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Airlines ask for bailout extension

Andy Uhler Sep 23, 2020
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United Airlines CEO Scott Kirby joins fellow airline executives, union heads and politicians at a news conference calling for additional financial support to avoid layoffs on Sept. 22 outside the U.S. Capitol. Chip Somodevilla/Getty Images
COVID-19

Airlines ask for bailout extension

Andy Uhler Sep 23, 2020
Heard on:
United Airlines CEO Scott Kirby joins fellow airline executives, union heads and politicians at a news conference calling for additional financial support to avoid layoffs on Sept. 22 outside the U.S. Capitol. Chip Somodevilla/Getty Images
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Airline CEOs and union leaders this week beseeched Congress for an extension of the Payroll Support Program — part of the CARES Act that amounted to a $25 billion industry bailout.

The funding was supposed to help airlines maintain their payrolls until travel demand returned, but that’s not happening fast enough.

Now the industry is warning of a massive wave of layoffs if lawmakers don’t extend funding before Oct. 1.

According to the trade group Airlines for America, passenger volume is off about 65% from a year ago. And airlines are collectively burning through $5 billion each month. 

CEO Nick Calio said airlines are asking for a six-month extension “because hopefully by then we will be over the hump. And we will start to have a pickup in travel by next spring.”

The conditions of the previous bailout protected workers until Oct. 1. 

Calio warned that up to 100,000 airline employees could soon join the ranks of the unemployed. 

And Robert W. Mann, a former airline executive and industry consultant, said a second bailout would help the U.S. economy recover faster when the pandemic wanes. 

“If the industry were to fall into disrepair, if it were to fall into destructive restructuring during the pandemic, the question would be, what would you have around to help you around on the other side?” Mann said.

When, exactly, we get to the other side of the pandemic is still murky. 

Veronique de Rugy, senior research fellow at George Mason University’s Mercatus Center, said another $25 billion is not going to solve the problem.

“This is just postponing the inevitable,” she said. “As long as the demand doesn’t go back up, this is just basically a Band-Aid patch.”

She said bankruptcy would be the best option. Airlines have shown they can emerge from restructuring healthier. And she said that means troubled airlines don’t pose a major risk to the economy at large.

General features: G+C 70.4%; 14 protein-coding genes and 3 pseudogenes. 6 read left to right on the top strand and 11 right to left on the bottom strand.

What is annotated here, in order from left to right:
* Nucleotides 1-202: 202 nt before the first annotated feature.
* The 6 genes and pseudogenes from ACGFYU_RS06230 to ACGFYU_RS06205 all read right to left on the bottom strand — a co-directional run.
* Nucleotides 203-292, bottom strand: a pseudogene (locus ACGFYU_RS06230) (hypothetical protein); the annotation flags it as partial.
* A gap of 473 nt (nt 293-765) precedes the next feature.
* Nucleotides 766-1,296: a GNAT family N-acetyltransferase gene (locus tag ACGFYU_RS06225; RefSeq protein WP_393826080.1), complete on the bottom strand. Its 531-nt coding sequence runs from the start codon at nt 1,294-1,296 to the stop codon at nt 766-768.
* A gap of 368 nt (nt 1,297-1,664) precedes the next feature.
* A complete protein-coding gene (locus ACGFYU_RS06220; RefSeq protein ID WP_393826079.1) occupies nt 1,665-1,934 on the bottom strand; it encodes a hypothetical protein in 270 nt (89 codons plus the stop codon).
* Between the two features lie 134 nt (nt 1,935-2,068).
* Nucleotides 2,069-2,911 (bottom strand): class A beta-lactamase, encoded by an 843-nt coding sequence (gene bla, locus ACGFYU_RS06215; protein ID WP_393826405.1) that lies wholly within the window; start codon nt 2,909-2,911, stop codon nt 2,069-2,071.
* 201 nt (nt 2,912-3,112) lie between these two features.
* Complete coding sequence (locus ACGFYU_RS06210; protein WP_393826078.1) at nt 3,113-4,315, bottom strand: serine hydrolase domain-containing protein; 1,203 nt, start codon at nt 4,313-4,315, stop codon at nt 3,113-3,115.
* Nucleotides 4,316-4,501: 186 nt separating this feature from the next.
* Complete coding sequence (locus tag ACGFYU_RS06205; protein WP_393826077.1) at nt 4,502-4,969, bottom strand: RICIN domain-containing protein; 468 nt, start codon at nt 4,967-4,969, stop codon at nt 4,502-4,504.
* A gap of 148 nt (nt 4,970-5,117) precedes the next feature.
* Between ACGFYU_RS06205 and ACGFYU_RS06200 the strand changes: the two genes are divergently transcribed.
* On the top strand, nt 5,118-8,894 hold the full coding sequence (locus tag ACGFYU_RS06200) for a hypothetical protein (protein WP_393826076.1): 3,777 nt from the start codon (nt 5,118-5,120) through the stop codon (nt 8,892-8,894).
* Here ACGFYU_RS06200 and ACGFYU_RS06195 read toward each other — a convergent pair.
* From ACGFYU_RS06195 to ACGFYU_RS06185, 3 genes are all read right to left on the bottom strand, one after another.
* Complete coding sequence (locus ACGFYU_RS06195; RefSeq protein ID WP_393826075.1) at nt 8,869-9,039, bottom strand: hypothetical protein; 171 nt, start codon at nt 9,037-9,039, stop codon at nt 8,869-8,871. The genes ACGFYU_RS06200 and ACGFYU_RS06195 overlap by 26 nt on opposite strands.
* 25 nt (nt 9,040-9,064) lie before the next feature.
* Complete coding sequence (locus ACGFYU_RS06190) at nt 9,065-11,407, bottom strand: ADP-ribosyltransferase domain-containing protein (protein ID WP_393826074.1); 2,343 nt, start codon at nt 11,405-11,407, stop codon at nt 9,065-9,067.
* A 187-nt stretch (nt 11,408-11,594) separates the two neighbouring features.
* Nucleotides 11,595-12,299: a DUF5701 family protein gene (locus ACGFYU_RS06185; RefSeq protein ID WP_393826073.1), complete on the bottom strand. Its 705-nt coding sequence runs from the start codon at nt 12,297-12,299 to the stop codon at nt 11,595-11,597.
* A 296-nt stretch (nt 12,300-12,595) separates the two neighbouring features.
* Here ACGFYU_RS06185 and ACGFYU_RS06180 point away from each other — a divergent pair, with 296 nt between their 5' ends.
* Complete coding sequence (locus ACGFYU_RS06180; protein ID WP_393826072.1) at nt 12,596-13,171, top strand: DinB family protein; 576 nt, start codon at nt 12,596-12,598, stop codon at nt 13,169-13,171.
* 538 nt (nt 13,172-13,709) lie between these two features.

COVID-19 Economy FAQs

What’s the outlook for vaccine supply?

Chief executives of America’s COVID-19 vaccine makers promised in congressional testimony to deliver the doses promised to the U.S. government by summer. The projections of confidence come after months of supply chain challenges and companies falling short of year-end projections for 2020. What changed? In part, drugmakers that normally compete are now actually helping one another. This has helped solve several supply chain issues, but not all of them.

How has the pandemic changed scientific research?

Over the past year, while some scientists turned their attention to COVID-19 and creating vaccines to fight it, most others had to pause their research — and re-imagine how to do it. Social distancing, limited lab capacity — “It’s less fun, I have to say. Like, for me the big part of the science is discussing the science with other people, getting excited about projects,” said Isabella Rauch, an immunologist at Oregon Health & Science University in Portland. Funding is also a big question for many.

What happened to all of the hazard pay essential workers were getting at the beginning of the pandemic?

Almost a year ago, when the pandemic began, essential workers were hailed as heroes. Back then, many companies gave hazard pay, an extra $2 or so per hour, for coming in to work. That quietly went away for most of them last summer. Without federal action, it’s mostly been up to local governments to create programs and mandates. They’ve helped compensate front-line workers, but they haven’t been perfect. “The solutions are small. They’re piecemeal,” said Molly Kinder at the Brookings Institution’s Metropolitan Policy Program. “You’re seeing these innovative pop-ups because we have failed overall to do something systematically.”

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